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Beyond Metal, Plastic,
Plikely it’s made of one of three
materials: metal, plastic, or
ick a robot — any robot — and
wood. And little wonder — these
three groups of materials are used
in the vast bulk of products today.
From houses to cars to the chair
you’re sitting in, very likely it’s made
with metal, plastic, or wood, or a
combination of these.
Just because these are the most
common construction materials
doesn’t mean they are the only kind.
There are also various kinds of foams,
cardboard, unusual wood-based
products, and even clays that can be
used to build robot bodies. True,
many of these are merely sub-types
of wood, plastic, or metal; cardboard
is made of paper, which is a wood
product, and polymer clay is a type
We aren’t going to split hairs
here. It’s the function and design of
the material that’s most important.
These unusual materials — either
because of the way they are made or
how they are constructed — exhibit
properties not typically found in
the average sheet of metal, plastic,
So-called construction foams are
popular at many craft shows where
they are used to make a variety of
homemade projects. Some intrepid
robot builders have picked up on the
idea and use them in various ways to
make or reinforce their bot bodies.
Construction foam was originally
intended to be used in buildings
for sub-flooring, insulation, and
sound-proofing. This material is
commonly referred to as “blue foam”
and represents a rather diverse family
of molded expanded polystyrene
(MEPS) plastics. Blue foam is more
rigid than fiberglass insulation and has
a higher R factor (R factor is the rating
for insulating materials).
Blue foam is from one to three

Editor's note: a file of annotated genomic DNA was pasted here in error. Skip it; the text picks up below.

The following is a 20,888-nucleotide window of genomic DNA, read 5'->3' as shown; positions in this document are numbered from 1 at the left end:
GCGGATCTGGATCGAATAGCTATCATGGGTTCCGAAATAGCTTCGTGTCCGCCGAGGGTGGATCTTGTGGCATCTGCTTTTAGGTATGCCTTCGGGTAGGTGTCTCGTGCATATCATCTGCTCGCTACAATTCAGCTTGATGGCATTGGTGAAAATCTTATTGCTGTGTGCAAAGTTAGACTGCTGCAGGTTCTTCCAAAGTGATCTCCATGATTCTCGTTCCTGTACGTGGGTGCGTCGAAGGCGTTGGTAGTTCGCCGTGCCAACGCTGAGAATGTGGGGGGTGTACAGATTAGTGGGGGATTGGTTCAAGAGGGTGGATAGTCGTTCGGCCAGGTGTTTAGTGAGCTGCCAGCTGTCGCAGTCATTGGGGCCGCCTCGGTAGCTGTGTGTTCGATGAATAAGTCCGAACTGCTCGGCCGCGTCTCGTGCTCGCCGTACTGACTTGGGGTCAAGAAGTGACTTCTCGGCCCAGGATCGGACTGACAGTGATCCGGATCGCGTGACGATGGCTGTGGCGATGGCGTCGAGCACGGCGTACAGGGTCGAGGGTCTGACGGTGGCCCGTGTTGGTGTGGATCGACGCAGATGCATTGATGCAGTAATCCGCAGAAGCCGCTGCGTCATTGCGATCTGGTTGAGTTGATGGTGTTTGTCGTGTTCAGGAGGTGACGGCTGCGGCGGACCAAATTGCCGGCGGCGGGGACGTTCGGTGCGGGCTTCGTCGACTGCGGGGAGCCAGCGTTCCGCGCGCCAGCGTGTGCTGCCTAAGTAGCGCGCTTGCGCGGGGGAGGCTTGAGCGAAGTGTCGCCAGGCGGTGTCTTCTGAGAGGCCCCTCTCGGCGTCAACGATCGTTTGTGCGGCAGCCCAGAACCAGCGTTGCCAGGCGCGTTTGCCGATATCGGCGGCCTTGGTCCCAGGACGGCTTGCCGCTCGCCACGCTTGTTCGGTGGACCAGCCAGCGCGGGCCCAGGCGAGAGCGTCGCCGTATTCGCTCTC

inches thick, though specialty versions
are available in thinner sheets. This
latter material can be found at
One particularly useful application
of blue foam in robotics is as a
substrate or “rigidizer.” It weighs very
little for its size and bulk, yet offers
remarkable rigidity. Rather than use a
thicker piece of metal, plastic, or
wood, you instead glue a square of
the foam to a thinner sheet. The
combination provides increased
rigidity, but not at the expense of a
lot of unneeded weight. It’s best
used when physically cemented to a
sheet, such as 1/8” (or even thinner)
plywood or plastic. Being foam, it’s
easy to saw or drill, but it does break
off into pieces the way Styrofoam and
similar materials do.
Though called blue foam, its color
may be either blue or pink or even
some other color. The foam is
available in different densities, with
many of the pink variety foams having
the lowest densities. You may find the
heavier blue foam easier to work with
because it’s not as floppy.
The one drawback to construction
foam is that it adds some bulk to your
robot, but you can use this to your
advantage. For example, if you’re
constructing a robot for use around
the home or garage, you might place
panels of blue foam bonded to very
thin styrene plastic sheets to act as
the sides of your bot. Position the
foam on the outside and it’ll act as a
kind of cushion, protecting the fragile
innards of your mechanical beast and
hopefully sparing the furniture and
people it runs into.
Foam board is part foam, part
paper. It is available from art supply
stores in thicknesses from 1/8 to over
1/2 inch. Construction is simple: an
inner foam sheet is sandwiched on
both sides with high quality paper.
Foam board is cheap, easy to cut
with a hobby knife or small scroll saw,
and can be readily glued.
You can provide extra rigidity to
foam board by combining it with
another thick substrate such as
cardboard, thin metal, or plastic.
However, depending on thickness and
weight loads, foam board can be used
by itself. Foam board is often referred
to as Foam Core — a commonly used
brand. It’s available at any art supply
store and many crafts outlets.
One application of foam board is
creating test bases for your robots.
Using just a knife, you can easily
cut and drill different sizes and styles
of bases to test various designs. It